Diablo 2 Scammer Inadvertently Shines Spotlight On Self

Robert usually writes about energy and the environment on his blog. However, he recently ran into a scammer online, and surprised the scammer by fighting back:

After I didn’t roll over for him, he resorted to sending me numerous threats and harassing e-mails, going so far as to threaten harm to my elementary school aged son. I wasn’t about to let him get away with this.

Robert has a detailed account of what happened on his blog, but the short version is this: he tried to buy a 2nd Diablo 2 key/license so that he could play the game with his son. He found a service called Diablo-Keys.com (also known as d2keys.com) that promised Diablo 2 keys for $5.

The key didn’t work, however. That’s when Robert started digging and realized that this guy has been around for a while, taking in $5 payments for non-working keys, and that Robert clearly wasn’t the only person who had been scammed.

From there, Robert and the scammer started going back and forth via email. The initial exchanges were polite, but at some point the scammer invented a fake law firm and sent legal threats to Robert. Robert called his bluff on the threats, they went back and forth some more, and then Robert told him that he was going to share their correspondence with the public.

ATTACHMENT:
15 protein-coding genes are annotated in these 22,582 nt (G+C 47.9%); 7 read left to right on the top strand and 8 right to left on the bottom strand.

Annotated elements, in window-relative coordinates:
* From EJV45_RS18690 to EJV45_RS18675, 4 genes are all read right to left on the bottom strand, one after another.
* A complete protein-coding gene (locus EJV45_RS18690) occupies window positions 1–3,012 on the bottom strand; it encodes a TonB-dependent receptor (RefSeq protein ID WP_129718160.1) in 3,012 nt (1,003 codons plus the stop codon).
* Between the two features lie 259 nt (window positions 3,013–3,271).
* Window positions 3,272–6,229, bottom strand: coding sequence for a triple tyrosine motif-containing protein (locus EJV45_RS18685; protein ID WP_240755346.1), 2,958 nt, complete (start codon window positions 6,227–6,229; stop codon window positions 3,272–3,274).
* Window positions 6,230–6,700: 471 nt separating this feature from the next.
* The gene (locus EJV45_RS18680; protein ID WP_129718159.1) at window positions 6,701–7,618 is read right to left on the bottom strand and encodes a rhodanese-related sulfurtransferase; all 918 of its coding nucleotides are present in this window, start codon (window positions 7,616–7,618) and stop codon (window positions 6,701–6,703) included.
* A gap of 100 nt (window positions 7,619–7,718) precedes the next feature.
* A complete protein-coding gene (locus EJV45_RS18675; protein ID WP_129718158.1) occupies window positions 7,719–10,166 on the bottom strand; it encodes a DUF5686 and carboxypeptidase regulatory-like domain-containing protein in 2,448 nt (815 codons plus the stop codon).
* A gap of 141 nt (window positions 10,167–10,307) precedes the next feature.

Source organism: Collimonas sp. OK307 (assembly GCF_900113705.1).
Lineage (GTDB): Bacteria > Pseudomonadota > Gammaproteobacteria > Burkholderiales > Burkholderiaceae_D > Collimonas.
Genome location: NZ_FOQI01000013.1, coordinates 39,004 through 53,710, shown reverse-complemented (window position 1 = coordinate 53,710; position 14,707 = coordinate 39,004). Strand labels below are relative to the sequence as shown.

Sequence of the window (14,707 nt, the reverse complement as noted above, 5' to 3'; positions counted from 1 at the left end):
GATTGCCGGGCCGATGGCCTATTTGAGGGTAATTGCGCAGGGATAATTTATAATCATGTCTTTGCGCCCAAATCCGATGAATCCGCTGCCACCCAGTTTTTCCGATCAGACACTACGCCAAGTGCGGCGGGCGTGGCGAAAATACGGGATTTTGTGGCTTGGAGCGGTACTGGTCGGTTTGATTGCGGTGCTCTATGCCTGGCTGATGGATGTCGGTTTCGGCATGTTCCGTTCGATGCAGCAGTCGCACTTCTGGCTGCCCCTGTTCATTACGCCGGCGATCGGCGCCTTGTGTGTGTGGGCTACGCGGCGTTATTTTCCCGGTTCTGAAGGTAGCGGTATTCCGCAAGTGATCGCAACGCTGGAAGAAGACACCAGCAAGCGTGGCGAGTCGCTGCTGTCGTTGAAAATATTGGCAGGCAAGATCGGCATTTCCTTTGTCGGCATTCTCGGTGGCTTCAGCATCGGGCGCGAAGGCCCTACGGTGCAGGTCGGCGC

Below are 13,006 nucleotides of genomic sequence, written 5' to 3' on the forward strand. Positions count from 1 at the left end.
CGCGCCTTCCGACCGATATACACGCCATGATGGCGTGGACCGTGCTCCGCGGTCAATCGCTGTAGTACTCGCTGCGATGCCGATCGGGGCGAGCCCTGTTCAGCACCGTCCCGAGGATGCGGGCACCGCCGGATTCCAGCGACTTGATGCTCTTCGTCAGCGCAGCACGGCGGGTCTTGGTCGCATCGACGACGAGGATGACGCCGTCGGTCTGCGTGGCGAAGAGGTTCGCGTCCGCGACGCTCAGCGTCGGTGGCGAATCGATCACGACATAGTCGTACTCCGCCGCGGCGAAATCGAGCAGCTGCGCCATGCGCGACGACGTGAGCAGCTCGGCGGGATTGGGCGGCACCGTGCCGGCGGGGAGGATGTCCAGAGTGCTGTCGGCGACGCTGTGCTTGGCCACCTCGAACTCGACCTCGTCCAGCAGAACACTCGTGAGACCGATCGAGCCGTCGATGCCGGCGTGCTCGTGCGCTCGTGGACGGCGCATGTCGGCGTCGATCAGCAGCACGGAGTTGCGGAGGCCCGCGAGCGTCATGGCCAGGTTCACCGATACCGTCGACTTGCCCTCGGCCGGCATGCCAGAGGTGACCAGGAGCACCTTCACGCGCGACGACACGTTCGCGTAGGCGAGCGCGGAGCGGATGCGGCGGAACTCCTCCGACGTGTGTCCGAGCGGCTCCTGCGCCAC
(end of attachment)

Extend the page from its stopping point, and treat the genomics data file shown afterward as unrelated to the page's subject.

The scammer wrote back,

HAHAHAHAHAHAHAHAHAHAHAH

Go ahead and post on your shitty blog that nobody reads. We aren’t afraid of you and your bullshit threat. Feel free to take my dick, put it in your mouth, and such [sic] it hard ^_^

So Robert posted the full story not just on his blog, but on Reddit. Surprise, you’re Internet Famous now, scammer!

“I’m a person who got scammed by the diablo 2 keys guy. AMA.” [Reddit] (Thanks to David!)
“Exposing a Two-Bit Scammer” [R-Squared Energy Blog]

Comments

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  1. Mackinstyle says:

    I was hoping for some climax to this story where the guy is put out of business by getting Paypal or something after him. Outing a scammer to the Internet doesn’t really seem all that impressive anymore.

  2. hypnotik_jello says:

    Well, this guy doesn’t exactly have the moral high ground as he was trying to buy serials/license instead of buying another copy of the game?

  3. Schildkrote says:

    Or you could just buy a (still readily available years after release) legitimate copy of Diablo 2 instead of essentially scamming Blizzard. That way you won’t have to worry about dealing with scammers AND you support the people who made a game you enjoy.

    • Jesse says:

      I checked Amazon and you can pick up a used copy for around $10 shipped. The video game is nine years old and I’m sure the savvy consumer could even find it for cheaper.

      • Schildkrote says:

        Even if you’re not a savvy consumer the game and its expansion are still sold as a bundle pretty much everywhere. Sure, it’s for around $30, but it beats buying shady (probably stolen) disc keys then throwing an unwarranted tantrum when you get burned.

  4. scouts honor says:

    I’m surprised 4chan didn’t get involved.

  5. Xerloq says:

    This never would have happened had he made his own Diablo 2 keys at home.

    Somebody had to say it.

    Dispute charges, track down address from WHOIS on website, small claims court, have sheriff seize the guys property when he doesn’t pay.

  6. Kamidari says:

    Somehow this seems like calling 911 when you got ripped off on a drug deal or something.

  7. Quake 'n' Shake says: